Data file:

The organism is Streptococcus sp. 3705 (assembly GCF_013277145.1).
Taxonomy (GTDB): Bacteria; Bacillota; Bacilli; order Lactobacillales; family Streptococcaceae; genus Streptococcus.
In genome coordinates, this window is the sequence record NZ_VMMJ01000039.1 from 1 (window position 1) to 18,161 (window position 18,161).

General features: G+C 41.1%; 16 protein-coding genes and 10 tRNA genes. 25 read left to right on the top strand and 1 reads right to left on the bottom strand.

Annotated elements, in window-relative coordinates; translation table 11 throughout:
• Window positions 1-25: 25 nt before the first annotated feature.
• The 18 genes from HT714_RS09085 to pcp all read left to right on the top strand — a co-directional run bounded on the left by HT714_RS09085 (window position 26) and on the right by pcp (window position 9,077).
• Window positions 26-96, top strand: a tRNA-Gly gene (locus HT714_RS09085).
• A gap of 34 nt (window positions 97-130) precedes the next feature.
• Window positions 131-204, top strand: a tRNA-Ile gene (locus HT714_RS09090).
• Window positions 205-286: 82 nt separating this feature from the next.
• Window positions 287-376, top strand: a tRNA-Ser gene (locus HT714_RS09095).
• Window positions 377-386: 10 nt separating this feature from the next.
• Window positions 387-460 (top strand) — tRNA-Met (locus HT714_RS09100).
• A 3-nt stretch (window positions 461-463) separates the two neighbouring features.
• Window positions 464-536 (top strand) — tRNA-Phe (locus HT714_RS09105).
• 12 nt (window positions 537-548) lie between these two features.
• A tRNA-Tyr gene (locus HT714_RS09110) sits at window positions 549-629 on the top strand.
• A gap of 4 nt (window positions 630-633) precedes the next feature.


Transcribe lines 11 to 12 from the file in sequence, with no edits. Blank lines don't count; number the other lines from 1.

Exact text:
• Window positions 205-286: 82 nt separating this feature from the next.
• Window positions 287-376, top strand: a tRNA-Ser gene (locus HT714_RS09095).